It’s likely to follow in the soccer tournament’s wake:
The host country has been producing 30% more TV sets than last year, according to the Asociação Nacional de Fabricantes de Produtos Eletrônicos (National Association of Electronics Producers)—which means that, by the end of this year, Brazil will have between 18-20 million more TVs than when it started. By May, over half of them had been sold to giddy Brazilians in anticipation of seeing their team, the big favorites, win the sixth World Cup of its history in high definition.
The paixão pelo futebol, as they say in Brazil of their passion for soccer, might have unexpected effects. For every new TV set that comes into a Brazilian home, an old one usually goes out. A study by the World Bank pointed out that Brazil currently produces 14 lbs. of electronic waste per person every year, which makes it the leader in this type of garbage in Latin America. And it is rising: the government expects the amount will go up to 17.5 lbs per person by 2015. Television sets account for the largest type of e-waste in Brazil.
Meanwhile, the strain on Brazil’s power grid is requiring it to burn more fossil fuels:
According to Ildo Luís Sauer, director of the Institute for Energy and the Environment at the University of São Paulo, there’s “a chance” a blackout could occur in the country during the World Cup due to a “critical situation of excess demand” on the national electricity grid. “Usually, in Brazil, during World Cup hours — especially during evening games — you have a composition of huge demand because everyone is at home watching them,” he said.
But it is a risk that the sprawling country seems unwilling to take. Javier Diaz, a senior energy analyst at Bentek, said Brazil is attempting to preserve hydro inventory levels by importing and burning more liquefied natural gas, “especially with the [arrival of the] World Cup.” “Brazil’s monthly LNG imports broke new records in February and March, importing 95 percent and 76 percent more than in 2013,” he said in an email. In fact, the country is currently firing all of its thermal power plants — LNG, coal, diesel and fuel oil — said Sauer, who added that it’s “quite unusual.”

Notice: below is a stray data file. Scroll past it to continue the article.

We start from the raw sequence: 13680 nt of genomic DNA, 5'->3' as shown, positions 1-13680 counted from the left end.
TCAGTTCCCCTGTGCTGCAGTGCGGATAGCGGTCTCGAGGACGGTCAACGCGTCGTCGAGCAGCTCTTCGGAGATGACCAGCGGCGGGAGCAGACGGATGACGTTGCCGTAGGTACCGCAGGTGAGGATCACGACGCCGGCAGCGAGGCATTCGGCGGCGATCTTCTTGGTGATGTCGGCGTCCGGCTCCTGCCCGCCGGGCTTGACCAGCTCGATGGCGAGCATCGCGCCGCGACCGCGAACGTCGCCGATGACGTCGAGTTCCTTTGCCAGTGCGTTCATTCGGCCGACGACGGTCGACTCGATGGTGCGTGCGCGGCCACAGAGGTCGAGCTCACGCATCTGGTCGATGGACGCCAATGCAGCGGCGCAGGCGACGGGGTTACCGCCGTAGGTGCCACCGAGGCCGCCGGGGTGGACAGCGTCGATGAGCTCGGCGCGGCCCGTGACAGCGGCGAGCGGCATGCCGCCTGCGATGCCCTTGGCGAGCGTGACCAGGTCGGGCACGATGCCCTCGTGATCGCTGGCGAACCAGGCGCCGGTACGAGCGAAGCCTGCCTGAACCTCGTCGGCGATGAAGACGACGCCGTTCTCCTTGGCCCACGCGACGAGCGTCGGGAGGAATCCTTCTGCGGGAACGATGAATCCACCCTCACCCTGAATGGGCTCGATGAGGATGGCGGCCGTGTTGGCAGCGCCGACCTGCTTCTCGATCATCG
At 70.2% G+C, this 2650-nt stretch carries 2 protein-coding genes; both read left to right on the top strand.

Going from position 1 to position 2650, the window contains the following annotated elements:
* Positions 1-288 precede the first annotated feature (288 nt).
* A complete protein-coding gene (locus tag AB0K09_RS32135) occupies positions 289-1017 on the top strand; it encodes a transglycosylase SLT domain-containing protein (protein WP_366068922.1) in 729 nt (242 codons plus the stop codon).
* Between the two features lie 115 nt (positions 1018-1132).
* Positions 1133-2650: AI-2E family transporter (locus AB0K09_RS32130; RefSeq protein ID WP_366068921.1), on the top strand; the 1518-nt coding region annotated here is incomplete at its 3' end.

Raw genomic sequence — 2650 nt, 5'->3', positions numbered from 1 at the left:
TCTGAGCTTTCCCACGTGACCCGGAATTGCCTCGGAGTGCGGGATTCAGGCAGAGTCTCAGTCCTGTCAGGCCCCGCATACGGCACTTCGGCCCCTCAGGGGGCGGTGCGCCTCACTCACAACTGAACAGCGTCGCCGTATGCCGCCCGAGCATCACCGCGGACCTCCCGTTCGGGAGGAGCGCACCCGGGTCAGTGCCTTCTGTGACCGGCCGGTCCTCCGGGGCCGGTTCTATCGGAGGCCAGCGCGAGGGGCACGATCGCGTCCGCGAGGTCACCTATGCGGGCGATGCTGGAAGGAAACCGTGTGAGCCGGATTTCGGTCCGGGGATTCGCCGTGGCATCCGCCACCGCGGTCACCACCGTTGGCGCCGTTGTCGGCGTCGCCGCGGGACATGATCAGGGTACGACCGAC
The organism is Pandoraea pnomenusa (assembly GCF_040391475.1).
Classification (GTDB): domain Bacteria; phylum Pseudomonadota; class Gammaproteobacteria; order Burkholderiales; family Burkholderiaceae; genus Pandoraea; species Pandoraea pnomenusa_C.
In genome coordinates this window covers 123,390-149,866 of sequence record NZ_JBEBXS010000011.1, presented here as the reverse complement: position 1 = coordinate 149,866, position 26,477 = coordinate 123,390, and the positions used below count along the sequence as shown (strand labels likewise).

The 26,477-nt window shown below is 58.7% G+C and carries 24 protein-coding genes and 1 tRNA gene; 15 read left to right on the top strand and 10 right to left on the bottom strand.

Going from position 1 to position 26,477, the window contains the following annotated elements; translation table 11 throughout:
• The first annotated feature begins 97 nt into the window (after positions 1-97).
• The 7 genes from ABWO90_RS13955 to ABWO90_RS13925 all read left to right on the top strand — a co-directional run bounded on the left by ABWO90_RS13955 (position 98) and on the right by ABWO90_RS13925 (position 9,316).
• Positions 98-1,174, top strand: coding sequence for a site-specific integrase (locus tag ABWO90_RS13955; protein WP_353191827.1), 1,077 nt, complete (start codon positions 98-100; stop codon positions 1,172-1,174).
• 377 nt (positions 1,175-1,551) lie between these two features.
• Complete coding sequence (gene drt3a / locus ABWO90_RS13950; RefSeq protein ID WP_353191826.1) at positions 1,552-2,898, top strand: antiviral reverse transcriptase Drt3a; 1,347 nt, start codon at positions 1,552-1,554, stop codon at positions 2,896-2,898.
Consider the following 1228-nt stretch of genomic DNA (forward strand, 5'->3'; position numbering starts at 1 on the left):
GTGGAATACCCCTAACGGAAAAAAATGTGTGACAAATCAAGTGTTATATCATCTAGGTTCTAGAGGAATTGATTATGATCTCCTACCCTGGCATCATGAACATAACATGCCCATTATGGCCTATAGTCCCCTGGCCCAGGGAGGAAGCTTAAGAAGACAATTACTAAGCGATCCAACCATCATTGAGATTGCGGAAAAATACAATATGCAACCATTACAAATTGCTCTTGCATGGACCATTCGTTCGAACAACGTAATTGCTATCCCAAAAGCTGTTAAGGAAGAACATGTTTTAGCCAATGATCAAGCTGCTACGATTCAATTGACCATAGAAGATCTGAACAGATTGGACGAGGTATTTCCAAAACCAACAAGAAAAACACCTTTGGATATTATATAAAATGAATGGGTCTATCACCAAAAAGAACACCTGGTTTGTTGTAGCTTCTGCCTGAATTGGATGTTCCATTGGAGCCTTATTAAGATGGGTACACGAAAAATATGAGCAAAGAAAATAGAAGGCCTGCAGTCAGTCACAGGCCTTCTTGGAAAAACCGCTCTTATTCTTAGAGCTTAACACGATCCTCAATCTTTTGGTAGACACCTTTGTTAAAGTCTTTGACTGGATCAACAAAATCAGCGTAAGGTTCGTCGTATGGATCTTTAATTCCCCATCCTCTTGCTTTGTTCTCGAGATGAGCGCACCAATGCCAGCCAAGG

Finally, Thomas Brewster reports that Anonymous hackers are launching an all-out assault on FIFA, World Cup sponsors, and the Brazilian government:
Anonymous is irate at the Brazilian government for spending hundreds of millions on stadiums and infrastructure for the World Cup, rather than funnelling funds into the poorest parts of the country. It’s launching digital attacks to coincide with the street protests that erupted across the South American country this week, which have highlighted the abject poverty and governmental abuse of citizens in Brazilian cities and favelas.
A representative of the collective told Reuters they planned to launch attacks on other big-name sponsors, including Adidas, Budweiser, Coca-Cola and Sony, yet they seem to have had limited success with those large organisations so far. That’s likely because they’re used to DDoS attacks and have the resources to fend them off. DDoS threats can be dealt with by various techniques. One method is to use “scrubbing,” where massive influxes of data are split between data centres to ease the pain. Another is to use DDoS detection technology, which picks up on huge surges of traffic and allows the user to quickly block connections from offending IP addresses.
Previous Dish on Brazil’s World Cup woes here.